Amsterdam Airport Schiphol trials new electric ground equipment
Amsterdam Airport Schiphol has begun trials with new electric ground handling equipment for large aircraft, to replace the current diesel-powered models and provide planes with power while they are parked.
Credit: Amsterdam Airport Schiphol (AMS)
Amsterdam Airport Schiphol (AMS) is conducting a trial with new electric ground equipment for handling large types of aircraft, also known as widebody planes. This trial will develop the version that currently exists for smaller aircraft. This special ground equipment will replace the diesel-powered models and provide planes with power while they are parked. Furthermore, the trial will investigate whether the new electric ground equipment has the same technical quality as the diesel generators and whether they can be deployed at the airport.
Oscar Maan, Innovation Manager Assets at Royal Schiphol Group said: “Planes need electricity when they are parked at the gate or on the apron in order to keep the systems on board running. Special diesel generators were used for that. However, we’ve been making changes for some time now to improve air quality and reduce emissions. 73 of the 128 gates at Schiphol now have fixed power units for planes. Our aim is to install them at all gates.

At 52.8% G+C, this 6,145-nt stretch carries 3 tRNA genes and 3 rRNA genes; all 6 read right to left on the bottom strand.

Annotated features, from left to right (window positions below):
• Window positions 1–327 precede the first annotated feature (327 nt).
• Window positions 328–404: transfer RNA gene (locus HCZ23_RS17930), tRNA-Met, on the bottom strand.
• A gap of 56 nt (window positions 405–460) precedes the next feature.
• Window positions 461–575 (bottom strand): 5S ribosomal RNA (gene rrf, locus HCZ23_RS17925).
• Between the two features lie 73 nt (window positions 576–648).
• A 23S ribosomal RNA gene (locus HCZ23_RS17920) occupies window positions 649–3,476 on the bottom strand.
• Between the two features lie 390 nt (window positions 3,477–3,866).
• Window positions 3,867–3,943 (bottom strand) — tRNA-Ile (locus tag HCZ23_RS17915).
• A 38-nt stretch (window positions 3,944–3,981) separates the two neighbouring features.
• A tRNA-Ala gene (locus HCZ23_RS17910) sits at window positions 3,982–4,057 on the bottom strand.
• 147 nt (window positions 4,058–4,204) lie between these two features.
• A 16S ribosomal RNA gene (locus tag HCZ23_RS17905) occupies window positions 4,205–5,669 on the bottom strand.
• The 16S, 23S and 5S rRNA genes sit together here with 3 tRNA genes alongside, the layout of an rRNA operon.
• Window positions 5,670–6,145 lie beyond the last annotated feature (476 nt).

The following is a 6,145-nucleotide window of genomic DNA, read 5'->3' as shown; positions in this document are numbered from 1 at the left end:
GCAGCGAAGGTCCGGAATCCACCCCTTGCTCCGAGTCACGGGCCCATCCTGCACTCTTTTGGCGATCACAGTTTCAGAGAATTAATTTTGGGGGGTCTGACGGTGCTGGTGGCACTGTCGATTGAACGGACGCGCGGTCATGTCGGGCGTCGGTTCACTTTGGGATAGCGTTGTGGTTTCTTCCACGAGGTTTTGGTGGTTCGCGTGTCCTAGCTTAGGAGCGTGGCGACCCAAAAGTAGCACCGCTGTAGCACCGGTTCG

Maan added: “Because the airport doesn’t have fixed power units at all locations yet and, for example, cargo planes do not park at the gate, Schiphol collaborated with ITW to develop an electric and portable generator. We call it an electric ground power unit (e-GPU)”.
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Elimination of emissions
Using e-GPUs will lead to the elimination of the CO2, (ultra)fine particle and nitrogen emissions that the diesel version produced. There are currently seven electric ground power units in operation at Schiphol. They are being deployed at Pier D and are suitable for the smaller, narrow body planes. Larger aircraft require more power than existing e-GPUs provide.
Three units with double the power capacity will be tested at Schiphol over the course of six months. These three power units will first be tested on the cargo planes and subsequently with passenger planes. Based on the experiences and collected data from the trial, conclusions can be drawn about the roll-out at Schiphol.